by Daniel Leemon

The Journey to Sibuyan is not an easy one, involving early morning non-connecting boats and uncomfortable bone-rattling jeepney rides through the Romblon archipelago, but if you like hiking, rivers, and waterfalls, it’s a trip that’s so worth it…

SIBUYAN is a simple place, two or three humble little towns basking in anonymity with a laid back ambience, an island absolutely swamped in green, an overwhelming collage of verdant vegetation, layer upon layer of lush foliage and trees and effervescent rice fields shimmering in the sunlight and backed by the immense and towering Mount Guiting-Guiting, always looming in the background. And rivers. Lots and lots of rivers, turquoise green waters and trees which cascade down and overhang the river’s edge, beautiful, entrancing and tranquil.

Upon arrival, I have a choice of what to do first. Take on the beast that is Mount Guiting-Guiting, a formidable hike and climb, or go and explore the myriad of wonderful falls dotted around the island. I decide to start with the latter.

I start off on my whistle-stop tour with the wonderfully-named Dagubdub Falls, turning off the main road and riding my bike through a little community and past a couple of remote settlements until I run out of road and I’m surrounded by fields, at a loss of where to go next. A passing local takes pity and guides me through the feral fields until we reach the river and wade through, following a sort of path on the other side and finally reaching our destination, a circular pool of opaque turquoise fresh water fed by a small rapid at one end. We clamber up alongside the river’s edge on a path aided and abetted by a series of the most rudimentary ladders and bridges made from untreated branches until we reach the second level, another pool completely engulfed in jungle. I jump in and enjoy the nature.

Next up is Lambingan Falls, following a little path starting right off the main road, meandering through thick jungle and clinging onto the river’s shore until I reach a series of smaller pools, lots of different levels, one after the other, allowing you to climb from one to the other in a gentle but lung-opening endeavor. The mosquitoes are out in full force though, so I don’t linger.

Cantingas River offers something different. A wide and slow-gushing body of water which has been made into a fantastic man-made attraction by the addition of two fun features. Two platforms spaced about 100 meters apart are connected by zip-lines where you can strap yourself in and whizz along from one to the other, soaring above the water in a heart-stopping ride, such fun. Then you have the ‘diving boards’, three levels extending from the bottom platform and offering you the chance to leap off into the river from a great height, usually whilst letting out a gutteral roar. I’m goaded into attempting the first level, probably around 15 feet high, by a bunch of little river urchins, then ‘encouraged’ to go from the second level, this one around 8 feet higher. I jump, fall, it hurts a bit, so I retire and spend time watching the little blighters fearlessly jumping from the top platform, almost 30 feet high.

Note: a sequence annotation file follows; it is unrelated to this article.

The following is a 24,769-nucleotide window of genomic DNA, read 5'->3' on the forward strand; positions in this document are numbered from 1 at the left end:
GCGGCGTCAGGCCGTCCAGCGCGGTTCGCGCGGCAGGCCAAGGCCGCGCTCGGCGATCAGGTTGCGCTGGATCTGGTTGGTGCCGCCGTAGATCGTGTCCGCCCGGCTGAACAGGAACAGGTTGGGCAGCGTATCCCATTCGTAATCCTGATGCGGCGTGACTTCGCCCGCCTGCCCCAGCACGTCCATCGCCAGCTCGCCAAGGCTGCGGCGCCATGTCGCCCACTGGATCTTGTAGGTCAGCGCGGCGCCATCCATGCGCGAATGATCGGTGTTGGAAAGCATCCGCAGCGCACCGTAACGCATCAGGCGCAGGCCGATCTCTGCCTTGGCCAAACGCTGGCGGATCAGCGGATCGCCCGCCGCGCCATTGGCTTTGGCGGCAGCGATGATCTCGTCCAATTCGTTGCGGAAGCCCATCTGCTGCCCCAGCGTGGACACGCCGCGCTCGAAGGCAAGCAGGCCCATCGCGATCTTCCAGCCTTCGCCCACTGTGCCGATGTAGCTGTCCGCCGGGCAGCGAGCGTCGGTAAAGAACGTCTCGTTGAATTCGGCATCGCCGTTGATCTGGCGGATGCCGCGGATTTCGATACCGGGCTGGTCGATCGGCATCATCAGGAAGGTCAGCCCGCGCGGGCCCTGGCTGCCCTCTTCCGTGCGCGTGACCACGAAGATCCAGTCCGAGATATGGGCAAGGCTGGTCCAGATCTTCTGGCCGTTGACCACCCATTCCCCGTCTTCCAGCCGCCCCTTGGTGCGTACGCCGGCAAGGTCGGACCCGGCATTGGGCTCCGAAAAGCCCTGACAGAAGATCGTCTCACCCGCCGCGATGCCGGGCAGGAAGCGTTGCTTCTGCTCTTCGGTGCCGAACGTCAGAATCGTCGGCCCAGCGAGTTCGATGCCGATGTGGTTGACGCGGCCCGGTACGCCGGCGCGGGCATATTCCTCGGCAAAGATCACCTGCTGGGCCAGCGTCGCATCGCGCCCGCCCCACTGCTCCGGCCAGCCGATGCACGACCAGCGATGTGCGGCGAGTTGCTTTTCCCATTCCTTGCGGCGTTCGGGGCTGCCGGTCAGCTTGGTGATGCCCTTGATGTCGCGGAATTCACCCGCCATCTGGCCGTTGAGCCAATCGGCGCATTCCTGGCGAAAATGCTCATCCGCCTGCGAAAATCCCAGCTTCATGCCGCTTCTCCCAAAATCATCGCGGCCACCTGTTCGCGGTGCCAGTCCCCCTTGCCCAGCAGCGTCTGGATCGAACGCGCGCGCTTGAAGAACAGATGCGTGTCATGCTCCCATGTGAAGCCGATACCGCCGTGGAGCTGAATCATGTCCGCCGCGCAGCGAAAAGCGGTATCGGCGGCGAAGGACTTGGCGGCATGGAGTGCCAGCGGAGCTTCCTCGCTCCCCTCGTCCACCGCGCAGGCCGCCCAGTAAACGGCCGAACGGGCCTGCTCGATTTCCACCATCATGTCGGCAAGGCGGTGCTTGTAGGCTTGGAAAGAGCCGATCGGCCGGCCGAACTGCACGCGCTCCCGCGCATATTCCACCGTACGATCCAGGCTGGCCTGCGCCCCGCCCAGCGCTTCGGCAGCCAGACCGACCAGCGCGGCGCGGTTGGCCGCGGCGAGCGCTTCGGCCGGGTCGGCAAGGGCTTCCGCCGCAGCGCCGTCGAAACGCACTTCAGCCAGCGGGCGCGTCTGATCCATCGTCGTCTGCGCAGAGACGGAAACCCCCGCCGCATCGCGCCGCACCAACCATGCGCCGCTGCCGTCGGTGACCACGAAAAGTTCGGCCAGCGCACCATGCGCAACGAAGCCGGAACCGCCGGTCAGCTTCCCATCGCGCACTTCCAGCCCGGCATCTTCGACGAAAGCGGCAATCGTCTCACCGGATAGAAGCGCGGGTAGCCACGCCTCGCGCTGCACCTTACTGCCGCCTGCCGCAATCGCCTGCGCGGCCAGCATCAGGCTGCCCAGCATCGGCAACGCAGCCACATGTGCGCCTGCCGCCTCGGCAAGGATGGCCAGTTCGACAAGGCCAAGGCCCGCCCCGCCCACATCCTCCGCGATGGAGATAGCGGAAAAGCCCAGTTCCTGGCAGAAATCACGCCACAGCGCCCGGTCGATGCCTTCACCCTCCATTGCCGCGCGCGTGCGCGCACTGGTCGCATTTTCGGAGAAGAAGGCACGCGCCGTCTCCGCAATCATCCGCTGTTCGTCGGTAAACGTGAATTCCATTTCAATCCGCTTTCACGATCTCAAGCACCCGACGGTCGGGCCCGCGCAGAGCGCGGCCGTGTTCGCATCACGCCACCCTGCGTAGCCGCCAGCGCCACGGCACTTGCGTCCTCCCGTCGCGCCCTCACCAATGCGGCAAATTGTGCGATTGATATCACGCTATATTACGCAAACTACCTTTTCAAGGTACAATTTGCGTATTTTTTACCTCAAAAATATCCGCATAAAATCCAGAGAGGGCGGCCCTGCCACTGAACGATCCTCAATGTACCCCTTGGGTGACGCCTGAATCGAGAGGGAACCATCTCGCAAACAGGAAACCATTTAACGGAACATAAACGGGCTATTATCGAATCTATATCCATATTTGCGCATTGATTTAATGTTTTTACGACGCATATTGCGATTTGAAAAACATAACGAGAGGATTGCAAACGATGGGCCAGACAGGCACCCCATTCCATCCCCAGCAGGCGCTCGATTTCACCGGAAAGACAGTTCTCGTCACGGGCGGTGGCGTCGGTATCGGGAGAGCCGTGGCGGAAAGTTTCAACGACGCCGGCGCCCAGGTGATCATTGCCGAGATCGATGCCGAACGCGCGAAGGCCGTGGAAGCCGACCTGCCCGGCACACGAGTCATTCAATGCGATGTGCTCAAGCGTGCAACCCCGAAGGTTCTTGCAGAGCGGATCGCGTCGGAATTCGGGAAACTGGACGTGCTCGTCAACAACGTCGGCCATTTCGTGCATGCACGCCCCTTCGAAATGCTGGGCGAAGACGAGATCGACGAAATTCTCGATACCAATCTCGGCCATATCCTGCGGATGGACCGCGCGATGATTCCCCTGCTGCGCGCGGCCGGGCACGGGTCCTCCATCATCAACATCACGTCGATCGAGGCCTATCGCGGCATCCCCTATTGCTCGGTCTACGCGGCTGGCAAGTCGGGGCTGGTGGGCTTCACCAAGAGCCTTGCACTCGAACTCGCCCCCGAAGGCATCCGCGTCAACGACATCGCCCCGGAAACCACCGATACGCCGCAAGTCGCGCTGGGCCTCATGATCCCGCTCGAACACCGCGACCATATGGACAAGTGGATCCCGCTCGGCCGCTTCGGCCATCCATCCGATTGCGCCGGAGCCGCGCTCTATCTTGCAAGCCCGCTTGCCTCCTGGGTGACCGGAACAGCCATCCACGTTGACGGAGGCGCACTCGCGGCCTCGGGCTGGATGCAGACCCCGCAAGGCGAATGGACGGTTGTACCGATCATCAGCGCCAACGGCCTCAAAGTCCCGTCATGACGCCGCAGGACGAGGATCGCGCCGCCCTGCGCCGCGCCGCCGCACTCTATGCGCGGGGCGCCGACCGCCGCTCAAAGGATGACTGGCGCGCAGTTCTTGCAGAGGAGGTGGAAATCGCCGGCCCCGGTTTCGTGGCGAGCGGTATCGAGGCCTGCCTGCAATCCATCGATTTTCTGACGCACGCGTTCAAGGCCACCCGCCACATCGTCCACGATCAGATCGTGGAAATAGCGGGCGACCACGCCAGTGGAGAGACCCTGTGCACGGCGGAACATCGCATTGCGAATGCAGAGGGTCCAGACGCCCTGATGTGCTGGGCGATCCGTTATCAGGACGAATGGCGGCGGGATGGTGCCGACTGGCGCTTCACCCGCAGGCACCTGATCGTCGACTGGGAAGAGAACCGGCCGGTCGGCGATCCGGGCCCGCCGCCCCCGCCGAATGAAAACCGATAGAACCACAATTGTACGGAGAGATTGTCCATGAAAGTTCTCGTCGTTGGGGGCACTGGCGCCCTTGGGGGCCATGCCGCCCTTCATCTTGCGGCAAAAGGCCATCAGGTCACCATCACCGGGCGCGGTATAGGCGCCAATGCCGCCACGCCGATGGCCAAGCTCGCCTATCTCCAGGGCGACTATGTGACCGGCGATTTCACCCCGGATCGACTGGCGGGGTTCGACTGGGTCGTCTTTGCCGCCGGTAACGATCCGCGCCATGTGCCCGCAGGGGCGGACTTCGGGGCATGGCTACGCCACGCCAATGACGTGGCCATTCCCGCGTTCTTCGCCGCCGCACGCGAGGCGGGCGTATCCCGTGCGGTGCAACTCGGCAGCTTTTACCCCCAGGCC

The next day I go for a couple of hikes, firstly entering the Mount Guiting- Guiting reservation and setting off with my genial guide, heading for the Gaong River and its falls. The journey takes me through thick jungle and imperceptible paths, my informative guide constantly pointing out the different endemic flora and fauna which has earned the island its tag of the ‘Galapagos of Romblon’, then wide open fields of fern with magnificent views of the imposing peaks of the mountain, along the river, the water flanked by an other-worldly landscape of smooth and rounded rocks stretching into the distance. This is a proper workout, though my guide casually flits form rock to rock like a mountain goat, barely breaking sweat, and we follow a path away from the stream, up a steep elevation, along the plateau, then back again when suddenly… the trees open up and we arrive at the river’s edge. Steep high walls hide the lush body of water, a series of small rapids forming two pools perfect for cooling off. The location is stunning, the water cool and fresh. It’s been hard work but rewarding.

Trekking to the Cataja Falls proves to be easier as the wide path goes through fields of grassland, then into a sparse forest, out the other side to become an easy trail hugging the river, reaching the series of multi-layered steep ledges, the water thundering and gushing and zigzagging through the black marble-like Dalipi rock.

So many waterfalls, all with their own unique charm.

Recommended Place to Stay:


ISLE DREAMS – Olango Located on the beach at the south side of Sibuyan near a freshwater lagoon and perfectly placed as a base for the ‘tougher’ climb up the mountain, Sa Agoho Beach Resort is a lovely resort, beautiful individualistic cottages set right on the sand and constructed in a fantastic European-Philippine fusion, idyllic and tranquil. Also available as part of the Isle Dreams grouping is long-term accommodation of equally charming huts scattered around this little haven by the sea.

Recommended Place to Stay:


SANCTUARY GARDENS – Magdiwang An enchanting set of huts and rooms in a stunning, beautifully designed resort, spectacular landscaping with the cottages ensconced amongst the vegetation on the multi-leveled hill, with great views, a serene and relaxing oasis. Also a monkey and bird sanctuary. Located at the foot of Mount Guiting-Guiting on the north side.

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